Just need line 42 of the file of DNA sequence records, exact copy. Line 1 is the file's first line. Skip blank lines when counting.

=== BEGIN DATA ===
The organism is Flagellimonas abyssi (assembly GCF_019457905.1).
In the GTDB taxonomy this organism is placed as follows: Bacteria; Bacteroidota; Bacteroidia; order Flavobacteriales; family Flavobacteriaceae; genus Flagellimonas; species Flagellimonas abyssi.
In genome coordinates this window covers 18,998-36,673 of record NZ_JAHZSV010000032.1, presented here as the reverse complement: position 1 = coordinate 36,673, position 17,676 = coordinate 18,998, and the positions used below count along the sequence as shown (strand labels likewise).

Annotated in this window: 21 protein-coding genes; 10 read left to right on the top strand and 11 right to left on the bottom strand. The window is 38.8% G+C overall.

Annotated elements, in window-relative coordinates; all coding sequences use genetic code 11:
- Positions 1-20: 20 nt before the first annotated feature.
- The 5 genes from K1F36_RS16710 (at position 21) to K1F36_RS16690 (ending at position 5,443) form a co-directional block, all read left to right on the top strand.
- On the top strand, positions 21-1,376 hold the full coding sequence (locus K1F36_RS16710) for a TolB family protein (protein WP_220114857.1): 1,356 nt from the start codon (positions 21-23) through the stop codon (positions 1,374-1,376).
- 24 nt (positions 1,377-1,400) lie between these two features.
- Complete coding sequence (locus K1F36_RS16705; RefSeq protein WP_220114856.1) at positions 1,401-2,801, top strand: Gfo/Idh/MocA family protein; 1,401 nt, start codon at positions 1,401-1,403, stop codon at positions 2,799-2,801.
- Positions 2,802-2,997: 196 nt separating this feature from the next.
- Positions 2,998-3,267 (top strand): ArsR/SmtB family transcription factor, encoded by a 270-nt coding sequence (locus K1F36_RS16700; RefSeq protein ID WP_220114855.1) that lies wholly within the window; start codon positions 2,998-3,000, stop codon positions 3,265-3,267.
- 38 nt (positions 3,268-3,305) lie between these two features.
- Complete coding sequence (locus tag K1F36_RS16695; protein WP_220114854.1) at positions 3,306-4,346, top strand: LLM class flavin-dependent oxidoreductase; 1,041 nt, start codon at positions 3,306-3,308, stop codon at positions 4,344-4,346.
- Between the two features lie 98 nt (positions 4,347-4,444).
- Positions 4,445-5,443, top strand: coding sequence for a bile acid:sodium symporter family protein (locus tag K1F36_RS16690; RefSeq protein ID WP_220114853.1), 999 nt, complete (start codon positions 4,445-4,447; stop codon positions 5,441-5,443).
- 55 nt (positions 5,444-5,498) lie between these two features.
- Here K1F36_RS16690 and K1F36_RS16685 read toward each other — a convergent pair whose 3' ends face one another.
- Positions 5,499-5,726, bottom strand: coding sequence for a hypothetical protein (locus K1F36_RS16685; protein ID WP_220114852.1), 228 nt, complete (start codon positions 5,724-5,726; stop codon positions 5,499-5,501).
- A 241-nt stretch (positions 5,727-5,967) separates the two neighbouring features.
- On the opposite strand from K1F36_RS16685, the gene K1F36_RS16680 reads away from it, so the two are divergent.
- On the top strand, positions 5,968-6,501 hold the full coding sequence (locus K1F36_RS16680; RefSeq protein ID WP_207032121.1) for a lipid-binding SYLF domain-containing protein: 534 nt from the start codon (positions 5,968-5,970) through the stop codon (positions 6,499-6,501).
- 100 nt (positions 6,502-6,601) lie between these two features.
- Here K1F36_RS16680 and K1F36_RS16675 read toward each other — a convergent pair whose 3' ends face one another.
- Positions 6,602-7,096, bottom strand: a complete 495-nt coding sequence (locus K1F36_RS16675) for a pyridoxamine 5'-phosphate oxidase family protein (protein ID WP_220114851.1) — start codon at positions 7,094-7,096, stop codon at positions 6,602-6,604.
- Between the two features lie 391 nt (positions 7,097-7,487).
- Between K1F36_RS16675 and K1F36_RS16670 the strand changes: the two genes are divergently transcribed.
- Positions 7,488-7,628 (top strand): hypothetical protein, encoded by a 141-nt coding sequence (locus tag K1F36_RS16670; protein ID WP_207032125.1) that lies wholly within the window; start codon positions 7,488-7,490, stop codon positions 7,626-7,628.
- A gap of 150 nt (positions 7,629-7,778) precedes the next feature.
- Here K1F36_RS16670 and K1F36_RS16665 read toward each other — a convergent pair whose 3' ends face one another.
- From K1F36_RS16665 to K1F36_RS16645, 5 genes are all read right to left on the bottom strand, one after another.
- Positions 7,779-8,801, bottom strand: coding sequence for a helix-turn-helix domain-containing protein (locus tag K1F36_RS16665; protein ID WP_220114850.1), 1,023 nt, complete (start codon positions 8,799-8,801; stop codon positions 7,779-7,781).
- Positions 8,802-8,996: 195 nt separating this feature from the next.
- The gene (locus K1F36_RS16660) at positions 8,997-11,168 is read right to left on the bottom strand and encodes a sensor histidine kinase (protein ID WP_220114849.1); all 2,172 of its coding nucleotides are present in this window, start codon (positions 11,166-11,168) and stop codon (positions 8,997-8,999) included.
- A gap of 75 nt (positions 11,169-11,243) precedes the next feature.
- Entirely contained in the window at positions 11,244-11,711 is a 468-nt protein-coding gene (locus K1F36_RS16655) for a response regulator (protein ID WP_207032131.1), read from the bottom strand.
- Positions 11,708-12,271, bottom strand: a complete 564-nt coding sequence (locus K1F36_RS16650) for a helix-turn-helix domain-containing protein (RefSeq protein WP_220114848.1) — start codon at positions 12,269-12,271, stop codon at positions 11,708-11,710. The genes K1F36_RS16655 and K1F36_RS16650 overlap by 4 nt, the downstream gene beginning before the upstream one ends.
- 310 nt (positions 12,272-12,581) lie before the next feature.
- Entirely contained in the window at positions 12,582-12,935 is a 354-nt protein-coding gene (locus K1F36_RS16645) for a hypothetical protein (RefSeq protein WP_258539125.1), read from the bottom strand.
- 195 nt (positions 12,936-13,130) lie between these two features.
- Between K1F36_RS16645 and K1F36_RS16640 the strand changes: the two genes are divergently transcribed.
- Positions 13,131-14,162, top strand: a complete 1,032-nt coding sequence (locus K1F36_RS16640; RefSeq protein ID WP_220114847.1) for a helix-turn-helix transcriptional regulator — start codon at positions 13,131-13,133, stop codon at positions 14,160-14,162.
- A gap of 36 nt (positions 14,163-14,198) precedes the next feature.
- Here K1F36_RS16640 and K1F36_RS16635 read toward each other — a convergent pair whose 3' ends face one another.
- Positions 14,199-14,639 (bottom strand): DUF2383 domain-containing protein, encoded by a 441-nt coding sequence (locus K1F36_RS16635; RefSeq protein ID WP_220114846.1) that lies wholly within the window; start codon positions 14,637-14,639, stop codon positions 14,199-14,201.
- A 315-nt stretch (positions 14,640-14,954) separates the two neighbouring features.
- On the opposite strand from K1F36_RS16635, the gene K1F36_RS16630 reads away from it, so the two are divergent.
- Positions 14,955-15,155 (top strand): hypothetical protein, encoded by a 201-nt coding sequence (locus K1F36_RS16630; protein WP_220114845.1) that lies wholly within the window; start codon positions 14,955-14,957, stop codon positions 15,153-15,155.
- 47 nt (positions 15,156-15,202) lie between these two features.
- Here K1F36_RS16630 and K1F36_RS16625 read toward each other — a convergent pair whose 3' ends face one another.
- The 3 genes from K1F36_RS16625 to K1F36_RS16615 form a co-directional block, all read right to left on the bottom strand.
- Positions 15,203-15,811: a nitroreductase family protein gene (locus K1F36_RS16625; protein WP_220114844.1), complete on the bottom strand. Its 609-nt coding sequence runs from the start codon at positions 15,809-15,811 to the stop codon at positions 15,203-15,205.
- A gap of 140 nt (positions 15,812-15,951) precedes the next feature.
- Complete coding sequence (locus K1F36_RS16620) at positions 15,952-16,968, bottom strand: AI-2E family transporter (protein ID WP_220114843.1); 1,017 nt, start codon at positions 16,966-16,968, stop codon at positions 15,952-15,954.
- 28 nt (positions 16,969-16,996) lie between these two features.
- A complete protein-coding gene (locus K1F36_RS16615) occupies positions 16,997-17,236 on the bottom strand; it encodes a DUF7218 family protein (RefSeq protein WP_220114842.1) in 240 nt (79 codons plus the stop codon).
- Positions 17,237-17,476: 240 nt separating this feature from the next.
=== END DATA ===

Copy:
- Positions 13,131-14,162, top strand: a complete 1,032-nt coding sequence (locus K1F36_RS16640; RefSeq protein ID WP_220114847.1) for a helix-turn-helix transcriptional regulator — start codon at positions 13,131-13,133, stop codon at positions 14,160-14,162.